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frugalista

Question About Inflation

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It has often been mentioned on this website that one way the house price boom endgame might play out is that the BoE will increase the money supply, and inflate the economy, rescuing debtors.

BUT -- it seems to me they can ONLY do this IF commercial banks want to lend money (be it to the government, private individuals, companies or whatever).

If banks do not want to lend, for whatever reason, then the BoE has no mechanism to get the new money out into the economy.

Correct?

If this is correct, what are the conditions under which banks might stop wanting to lend money?

Also, what would the implication of the scenario be? Deflation?

frugalista

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If this is correct, what are the conditions under which banks might stop wanting to lend money?

If they perceive the risks to be too high. Lending should be according to a business model that is implemented by underwriters. When bad debt is not a problem they see risks as lower and lend more.

Basically, what I'm trying to say is that when IRs are on a downtrend, it's win-win for the lender and they get competetive and lend more and more. On the uptrend in IRs that goes into reverse.

It's not all about low interest rates, but also about the perceived trend. Once IRs have been stable for a while equities readjust and we're back to square one.

Edited by karhu

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May I suggest reading the Grip of Death for an insight into what a mad, world financial system we live under.

Basically, the situation is that besides notes and coins which make up 3% of the money supply all money is created through debt.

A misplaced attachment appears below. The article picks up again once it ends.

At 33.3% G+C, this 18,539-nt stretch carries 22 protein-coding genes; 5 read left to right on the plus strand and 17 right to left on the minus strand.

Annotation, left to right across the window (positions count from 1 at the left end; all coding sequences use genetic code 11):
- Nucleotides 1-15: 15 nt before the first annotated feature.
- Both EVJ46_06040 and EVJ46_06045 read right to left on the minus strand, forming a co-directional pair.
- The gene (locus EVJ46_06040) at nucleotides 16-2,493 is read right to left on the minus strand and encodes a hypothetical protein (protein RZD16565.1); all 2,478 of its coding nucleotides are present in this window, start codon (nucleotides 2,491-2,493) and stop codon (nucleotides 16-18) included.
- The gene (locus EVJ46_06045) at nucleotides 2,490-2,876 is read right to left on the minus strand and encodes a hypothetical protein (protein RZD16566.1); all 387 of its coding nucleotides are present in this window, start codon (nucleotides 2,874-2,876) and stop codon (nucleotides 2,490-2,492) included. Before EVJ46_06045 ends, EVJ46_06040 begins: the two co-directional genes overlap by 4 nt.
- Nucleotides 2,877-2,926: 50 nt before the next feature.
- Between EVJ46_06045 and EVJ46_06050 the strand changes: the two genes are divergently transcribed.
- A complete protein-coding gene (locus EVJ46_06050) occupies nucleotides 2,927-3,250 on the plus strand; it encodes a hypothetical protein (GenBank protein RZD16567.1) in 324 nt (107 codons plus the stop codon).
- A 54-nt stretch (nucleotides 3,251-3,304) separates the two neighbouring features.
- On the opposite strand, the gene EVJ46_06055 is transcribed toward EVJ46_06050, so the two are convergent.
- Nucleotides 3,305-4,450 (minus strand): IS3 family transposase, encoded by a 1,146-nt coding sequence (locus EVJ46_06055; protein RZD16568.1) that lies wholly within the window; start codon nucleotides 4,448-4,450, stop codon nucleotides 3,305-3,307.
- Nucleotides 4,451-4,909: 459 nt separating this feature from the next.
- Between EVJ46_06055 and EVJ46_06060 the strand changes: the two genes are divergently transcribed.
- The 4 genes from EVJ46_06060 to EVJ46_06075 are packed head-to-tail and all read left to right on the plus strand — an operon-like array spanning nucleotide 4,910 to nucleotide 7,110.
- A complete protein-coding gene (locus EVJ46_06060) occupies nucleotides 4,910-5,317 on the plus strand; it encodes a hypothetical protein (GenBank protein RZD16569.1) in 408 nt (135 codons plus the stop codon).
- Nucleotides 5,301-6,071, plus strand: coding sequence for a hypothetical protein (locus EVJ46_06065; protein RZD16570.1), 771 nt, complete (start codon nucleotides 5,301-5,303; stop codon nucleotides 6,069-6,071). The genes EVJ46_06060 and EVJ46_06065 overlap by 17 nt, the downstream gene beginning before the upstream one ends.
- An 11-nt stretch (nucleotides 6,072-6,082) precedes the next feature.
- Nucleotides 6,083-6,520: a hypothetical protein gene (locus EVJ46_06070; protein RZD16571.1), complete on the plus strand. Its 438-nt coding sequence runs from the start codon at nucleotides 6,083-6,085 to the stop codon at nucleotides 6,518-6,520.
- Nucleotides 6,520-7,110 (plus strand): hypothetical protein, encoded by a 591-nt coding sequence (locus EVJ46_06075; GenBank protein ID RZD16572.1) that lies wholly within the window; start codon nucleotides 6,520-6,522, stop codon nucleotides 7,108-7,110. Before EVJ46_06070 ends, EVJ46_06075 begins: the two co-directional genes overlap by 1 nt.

Now the catch is that in order to finance interest payments the money supply must increase or else the total debt bill cannot be met. This means that debt must increase as that is how money is created.

If the banks stop lending or bank customers stop borrowing we get a recession, if it gets really bad we get a deflationary depression.

I don't think there is much to stop banks lending save for finding customers who might pay them back - they create the money out of thin air after all.

At least that is the theory, I think.

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It has often been mentioned on this website that one way the house price boom endgame might play out is that the BoE will increase the money supply, and inflate the economy, rescuing debtors.

BUT -- it seems to me they can ONLY do this IF commercial banks want to lend money (be it to the government, private individuals, companies or whatever).

If banks do not want to lend, for whatever reason, then the BoE has no mechanism to get the new money out into the economy.

Correct?

If this is correct, what are the conditions under which banks might stop wanting to lend money?

Also, what would the implication of the scenario be? Deflation?

frugalista

The Chancellor has set the MPC a CPI target of 2%. In the event of exceptrional economic necessity, he can officially raise this target.

But imagine the political damage it would do the government, to have to do this.

Edited by Casual Observer

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The Chancellor has set the MPC a CPI target of 2%. In the event of exceptrional economic necessity, he can officially raise this target.

But imagine the political damage it would do the government, to have to do this.

So instead he modifies how the CPI is calculated.

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The Chancellor has set the MPC a CPI target of 2%. In the event of exceptrional economic necessity, he can officially raise this target.

But imagine the political damage it would do the government, to have to do this.

Okay, so gordon raises the inflation target to 3% say.

The BoE looks at this and says, right, inflation target 3%, let's slash interest rates.

But, if no banks want to borrow money (via repos) even at the slashed rate, then no new money is going out into the economy, so no inflation.

frugalista

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  • 301 Brexit, House prices and Summer 2020

    1. 1. Including the effects Brexit, where do you think average UK house prices will be relative to now in June 2020?


      • down 5% +
      • down 2.5%
      • Even
      • up 2.5%
      • up 5%



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